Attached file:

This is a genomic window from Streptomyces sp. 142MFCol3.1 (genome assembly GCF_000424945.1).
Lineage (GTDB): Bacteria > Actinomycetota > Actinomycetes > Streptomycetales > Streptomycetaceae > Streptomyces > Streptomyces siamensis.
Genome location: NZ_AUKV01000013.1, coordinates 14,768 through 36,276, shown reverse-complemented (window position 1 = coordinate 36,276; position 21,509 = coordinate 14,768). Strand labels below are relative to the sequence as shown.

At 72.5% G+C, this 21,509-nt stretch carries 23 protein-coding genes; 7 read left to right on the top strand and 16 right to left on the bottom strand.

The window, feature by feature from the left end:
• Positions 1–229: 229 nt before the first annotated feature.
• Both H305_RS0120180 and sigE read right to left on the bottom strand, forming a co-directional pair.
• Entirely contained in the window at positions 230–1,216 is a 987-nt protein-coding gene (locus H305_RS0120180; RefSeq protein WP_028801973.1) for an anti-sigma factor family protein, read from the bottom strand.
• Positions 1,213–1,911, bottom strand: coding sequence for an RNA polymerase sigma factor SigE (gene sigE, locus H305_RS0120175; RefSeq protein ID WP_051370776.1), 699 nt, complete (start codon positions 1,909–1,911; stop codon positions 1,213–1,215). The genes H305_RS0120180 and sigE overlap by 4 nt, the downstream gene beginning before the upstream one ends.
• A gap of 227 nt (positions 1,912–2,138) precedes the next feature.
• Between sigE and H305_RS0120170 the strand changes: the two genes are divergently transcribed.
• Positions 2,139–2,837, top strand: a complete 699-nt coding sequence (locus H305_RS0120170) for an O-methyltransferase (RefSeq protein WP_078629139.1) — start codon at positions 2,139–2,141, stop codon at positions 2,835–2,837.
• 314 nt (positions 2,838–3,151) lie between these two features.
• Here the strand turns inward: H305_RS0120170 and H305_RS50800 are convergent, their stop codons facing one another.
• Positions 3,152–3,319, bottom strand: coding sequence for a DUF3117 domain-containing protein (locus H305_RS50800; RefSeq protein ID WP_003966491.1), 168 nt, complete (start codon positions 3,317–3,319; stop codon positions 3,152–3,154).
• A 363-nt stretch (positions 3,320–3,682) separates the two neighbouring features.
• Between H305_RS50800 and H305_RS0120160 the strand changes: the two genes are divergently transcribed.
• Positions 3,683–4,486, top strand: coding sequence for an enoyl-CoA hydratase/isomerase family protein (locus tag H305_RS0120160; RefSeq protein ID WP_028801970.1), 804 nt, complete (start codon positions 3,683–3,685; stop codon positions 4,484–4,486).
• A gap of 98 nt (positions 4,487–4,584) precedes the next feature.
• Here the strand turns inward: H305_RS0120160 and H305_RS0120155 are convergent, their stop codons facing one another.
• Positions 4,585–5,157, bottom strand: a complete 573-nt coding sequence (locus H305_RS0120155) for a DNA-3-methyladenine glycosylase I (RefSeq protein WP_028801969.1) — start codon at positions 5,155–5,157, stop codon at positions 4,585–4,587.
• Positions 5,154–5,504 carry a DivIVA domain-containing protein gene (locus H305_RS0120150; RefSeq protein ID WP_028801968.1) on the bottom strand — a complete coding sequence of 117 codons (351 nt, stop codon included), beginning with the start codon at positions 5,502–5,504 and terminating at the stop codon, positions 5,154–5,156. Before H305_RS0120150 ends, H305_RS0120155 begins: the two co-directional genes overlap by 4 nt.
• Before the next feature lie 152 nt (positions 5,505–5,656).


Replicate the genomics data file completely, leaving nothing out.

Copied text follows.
This is a genomic window from Streptomyces sp. 142MFCol3.1 (genome assembly GCF_000424945.1).
Lineage (GTDB): Bacteria > Actinomycetota > Actinomycetes > Streptomycetales > Streptomycetaceae > Streptomyces > Streptomyces siamensis.
Genome location: NZ_AUKV01000013.1, coordinates 14,768 through 36,276, shown reverse-complemented (window position 1 = coordinate 36,276; position 21,509 = coordinate 14,768). Strand labels below are relative to the sequence as shown.

At 72.5% G+C, this 21,509-nt stretch carries 23 protein-coding genes; 7 read left to right on the top strand and 16 right to left on the bottom strand.

The window, feature by feature from the left end:
• Positions 1–229: 229 nt before the first annotated feature.
• Both H305_RS0120180 and sigE read right to left on the bottom strand, forming a co-directional pair.
• Entirely contained in the window at positions 230–1,216 is a 987-nt protein-coding gene (locus H305_RS0120180; RefSeq protein WP_028801973.1) for an anti-sigma factor family protein, read from the bottom strand.
• Positions 1,213–1,911, bottom strand: coding sequence for an RNA polymerase sigma factor SigE (gene sigE, locus H305_RS0120175; RefSeq protein ID WP_051370776.1), 699 nt, complete (start codon positions 1,909–1,911; stop codon positions 1,213–1,215). The genes H305_RS0120180 and sigE overlap by 4 nt, the downstream gene beginning before the upstream one ends.
• A gap of 227 nt (positions 1,912–2,138) precedes the next feature.
• Between sigE and H305_RS0120170 the strand changes: the two genes are divergently transcribed.
• Positions 2,139–2,837, top strand: a complete 699-nt coding sequence (locus H305_RS0120170) for an O-methyltransferase (RefSeq protein WP_078629139.1) — start codon at positions 2,139–2,141, stop codon at positions 2,835–2,837.
• 314 nt (positions 2,838–3,151) lie between these two features.
• Here the strand turns inward: H305_RS0120170 and H305_RS50800 are convergent, their stop codons facing one another.
• Positions 3,152–3,319, bottom strand: coding sequence for a DUF3117 domain-containing protein (locus H305_RS50800; RefSeq protein ID WP_003966491.1), 168 nt, complete (start codon positions 3,317–3,319; stop codon positions 3,152–3,154).
• A 363-nt stretch (positions 3,320–3,682) separates the two neighbouring features.
• Between H305_RS50800 and H305_RS0120160 the strand changes: the two genes are divergently transcribed.
• Positions 3,683–4,486, top strand: coding sequence for an enoyl-CoA hydratase/isomerase family protein (locus tag H305_RS0120160; RefSeq protein ID WP_028801970.1), 804 nt, complete (start codon positions 3,683–3,685; stop codon positions 4,484–4,486).
• A gap of 98 nt (positions 4,487–4,584) precedes the next feature.
• Here the strand turns inward: H305_RS0120160 and H305_RS0120155 are convergent, their stop codons facing one another.
• Positions 4,585–5,157, bottom strand: a complete 573-nt coding sequence (locus H305_RS0120155) for a DNA-3-methyladenine glycosylase I (RefSeq protein WP_028801969.1) — start codon at positions 5,155–5,157, stop codon at positions 4,585–4,587.
• Positions 5,154–5,504 carry a DivIVA domain-containing protein gene (locus H305_RS0120150; RefSeq protein ID WP_028801968.1) on the bottom strand — a complete coding sequence of 117 codons (351 nt, stop codon included), beginning with the start codon at positions 5,502–5,504 and terminating at the stop codon, positions 5,154–5,156. Before H305_RS0120150 ends, H305_RS0120155 begins: the two co-directional genes overlap by 4 nt.
• Before the next feature lie 152 nt (positions 5,505–5,656).